“Because of unprecedented growth in the 1990s,” concurs magazine analyst Samir Husni, “we forget that for every seven good years, there are seven bad years.”
Last January, when the dotcom blues had begun spreading to broadcast and print media, Phillips launched a Web log linking to news reports about layoffs. He includes editorial, business, and support staff in an attempt to be comprehensive, but an exact count is impossible because some layoffs are estimates and others are never announced. The anecdotal evidence is stunning. “Sometimes,” says Phillips, “it’s just unreal. Every day there’s another one.”
Herewith a sampling of the magazine companies that announced layoffs this year, according to Phillips’s log: Wenner Media (more than 40), Hachette Filipacchi (about 50, not including 39 jobs from George), U.S. News & World Report (58), Playboy (90), and Cahners (about 500). Another 90 people lost their jobs when Condé Nast shut down Mademoiselle, and Primedia sent 38 packing from Brill’s Content and Inside.com. Even Brill‘s editor in chief David Kuhn is gone.
Many newspapers also announced layoffs this year, including: The Wall Street Journal (16), the New York Daily News (36), Newsday (30 to 50), Morning News (73), The Orange County Register (105), The San Jose Mercury News (120), Financial Times (150), The Miami Herald (180), The Philadelphia Inquirer and Daily News (200), and The Seattle Times (300). The New York Times cut 69 jobs last January, 47 more in April, and about 1200 in June. Knight Ridder expects to shed 1700 this year; Reuters, a few hundred.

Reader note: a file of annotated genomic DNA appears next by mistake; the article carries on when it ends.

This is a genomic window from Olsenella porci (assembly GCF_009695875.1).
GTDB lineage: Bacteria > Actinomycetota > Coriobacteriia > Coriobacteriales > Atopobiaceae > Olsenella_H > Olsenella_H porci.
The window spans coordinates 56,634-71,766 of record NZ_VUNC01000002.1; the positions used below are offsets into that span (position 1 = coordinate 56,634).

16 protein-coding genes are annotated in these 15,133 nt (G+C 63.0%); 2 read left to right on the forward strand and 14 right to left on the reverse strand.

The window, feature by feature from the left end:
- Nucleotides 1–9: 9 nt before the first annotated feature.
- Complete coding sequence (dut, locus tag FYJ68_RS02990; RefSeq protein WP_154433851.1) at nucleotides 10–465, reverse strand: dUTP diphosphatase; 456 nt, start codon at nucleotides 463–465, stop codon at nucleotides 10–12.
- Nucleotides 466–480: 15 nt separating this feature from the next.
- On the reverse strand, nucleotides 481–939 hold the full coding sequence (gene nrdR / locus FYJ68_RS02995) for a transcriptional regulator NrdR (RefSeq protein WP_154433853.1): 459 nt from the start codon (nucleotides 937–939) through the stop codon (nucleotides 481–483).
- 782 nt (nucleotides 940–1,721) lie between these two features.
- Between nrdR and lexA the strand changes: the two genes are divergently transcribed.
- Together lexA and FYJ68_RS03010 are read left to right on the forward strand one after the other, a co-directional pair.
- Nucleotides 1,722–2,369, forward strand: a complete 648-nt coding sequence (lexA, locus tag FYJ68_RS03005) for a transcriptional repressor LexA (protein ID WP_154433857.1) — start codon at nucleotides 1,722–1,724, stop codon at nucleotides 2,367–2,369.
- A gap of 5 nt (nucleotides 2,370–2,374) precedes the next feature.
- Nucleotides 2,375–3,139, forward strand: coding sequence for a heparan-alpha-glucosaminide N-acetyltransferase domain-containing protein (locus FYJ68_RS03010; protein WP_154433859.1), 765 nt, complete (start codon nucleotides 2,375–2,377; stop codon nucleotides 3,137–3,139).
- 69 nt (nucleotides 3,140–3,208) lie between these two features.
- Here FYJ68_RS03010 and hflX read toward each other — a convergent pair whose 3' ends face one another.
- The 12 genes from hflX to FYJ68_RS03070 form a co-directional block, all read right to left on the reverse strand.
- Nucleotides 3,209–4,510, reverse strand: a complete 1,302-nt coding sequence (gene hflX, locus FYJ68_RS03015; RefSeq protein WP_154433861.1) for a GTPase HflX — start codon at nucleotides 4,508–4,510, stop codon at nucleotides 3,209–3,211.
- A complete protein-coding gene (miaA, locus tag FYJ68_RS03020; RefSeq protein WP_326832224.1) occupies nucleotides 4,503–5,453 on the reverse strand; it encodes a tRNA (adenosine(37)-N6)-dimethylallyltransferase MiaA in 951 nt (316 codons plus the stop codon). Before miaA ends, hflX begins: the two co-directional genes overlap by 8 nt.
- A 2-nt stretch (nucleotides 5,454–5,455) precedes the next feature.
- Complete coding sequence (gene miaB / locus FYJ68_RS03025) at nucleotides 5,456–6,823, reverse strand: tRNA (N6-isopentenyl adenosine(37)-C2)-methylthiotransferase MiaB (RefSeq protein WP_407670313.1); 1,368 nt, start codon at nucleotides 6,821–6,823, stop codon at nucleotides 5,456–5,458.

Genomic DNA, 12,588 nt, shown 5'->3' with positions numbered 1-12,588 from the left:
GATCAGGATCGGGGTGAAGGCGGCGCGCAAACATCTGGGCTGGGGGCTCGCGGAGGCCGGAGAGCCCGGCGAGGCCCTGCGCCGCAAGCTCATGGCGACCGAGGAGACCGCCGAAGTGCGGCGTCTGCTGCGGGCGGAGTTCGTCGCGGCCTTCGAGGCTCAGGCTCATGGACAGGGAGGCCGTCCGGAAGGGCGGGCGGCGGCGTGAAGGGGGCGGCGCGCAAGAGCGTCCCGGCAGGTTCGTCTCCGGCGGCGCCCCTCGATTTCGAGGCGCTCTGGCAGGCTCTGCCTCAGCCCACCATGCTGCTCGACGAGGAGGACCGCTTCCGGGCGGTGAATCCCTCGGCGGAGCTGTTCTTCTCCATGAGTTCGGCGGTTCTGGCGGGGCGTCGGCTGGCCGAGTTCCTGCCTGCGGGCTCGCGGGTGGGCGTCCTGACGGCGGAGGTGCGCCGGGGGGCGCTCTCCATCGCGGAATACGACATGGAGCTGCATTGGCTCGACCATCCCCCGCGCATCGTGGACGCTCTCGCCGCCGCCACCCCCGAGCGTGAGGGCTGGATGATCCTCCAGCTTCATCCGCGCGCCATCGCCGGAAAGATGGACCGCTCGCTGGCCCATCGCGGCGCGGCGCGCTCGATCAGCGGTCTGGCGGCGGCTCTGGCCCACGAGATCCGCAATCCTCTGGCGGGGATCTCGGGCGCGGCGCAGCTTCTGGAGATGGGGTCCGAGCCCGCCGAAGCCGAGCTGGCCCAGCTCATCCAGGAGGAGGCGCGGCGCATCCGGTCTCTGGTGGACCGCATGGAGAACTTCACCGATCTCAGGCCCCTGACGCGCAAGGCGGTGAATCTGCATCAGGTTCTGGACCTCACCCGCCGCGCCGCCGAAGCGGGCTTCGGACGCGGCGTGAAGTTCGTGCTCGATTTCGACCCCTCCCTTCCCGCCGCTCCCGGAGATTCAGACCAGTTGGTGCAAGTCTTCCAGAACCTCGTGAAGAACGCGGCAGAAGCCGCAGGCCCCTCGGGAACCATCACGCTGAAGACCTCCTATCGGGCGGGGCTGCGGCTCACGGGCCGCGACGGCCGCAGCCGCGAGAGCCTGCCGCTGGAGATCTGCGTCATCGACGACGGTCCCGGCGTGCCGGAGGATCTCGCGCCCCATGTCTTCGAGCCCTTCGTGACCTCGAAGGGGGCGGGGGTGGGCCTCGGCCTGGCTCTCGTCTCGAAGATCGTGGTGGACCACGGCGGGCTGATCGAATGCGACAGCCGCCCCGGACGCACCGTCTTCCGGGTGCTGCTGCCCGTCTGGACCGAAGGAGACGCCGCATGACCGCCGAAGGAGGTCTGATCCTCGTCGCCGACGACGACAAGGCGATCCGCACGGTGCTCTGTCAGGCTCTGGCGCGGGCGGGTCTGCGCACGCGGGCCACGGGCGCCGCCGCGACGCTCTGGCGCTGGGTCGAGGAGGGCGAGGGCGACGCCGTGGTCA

God knows how these people are paying the bills; they must have fumed last week when Bush said there would be no “instant gratification” for this economic crisis. Of course, the compassionate conservatives would rather give tax cuts to corporations than subsidies to individuals in need. And no one expects the once altruistic Steve Brill to bankroll a 21st-century equivalent of the Works Progress Administration, a program launched by President Roosevelt in the 1930s that paid creative types modest wages to practice their art.
Meanwhile, media companies continue their slow process of dying from within, a/k/a belt-tightening. This can be more or less subtle. At Primedia, there is talk of selling off New York magazine, though execs deny it. New Yorker employees can no longer use a car service unless they pay first with their own credit cards, and their expense account lunches are now subject to infinite restrictions. Last week, two days after the Daily News began soliciting pro-Giuliani display ads from readers, the New York Post did the same. And here at the Voice, offices are now closed on weekends—a decision which management attributes to “security,” but which most regard as a cynical money-saver.
Industry-wide, complaints have been muffled; everyone who’s ever collected a salary knows the price of dissent. But last week, shortly after Time Inc. canned the remainder of its mail-room staff, 351 employees sent a petition to CEO Don Logan, demanding that he put a stop to the layoffs that have been roiling Time Inc. all year. It was the loudest anti-layoff protest since March, when Jay Harris, publisher of The San Jose Mercury News, resigned on the ground that oncoming layoffs would compromise his editorial product. The owners didn’t blink, and 120 people lost their jobs two months later.
Welcome to the desert. Are we dead yet?
Unemployed media types with stories to tell, please contact email@example.com.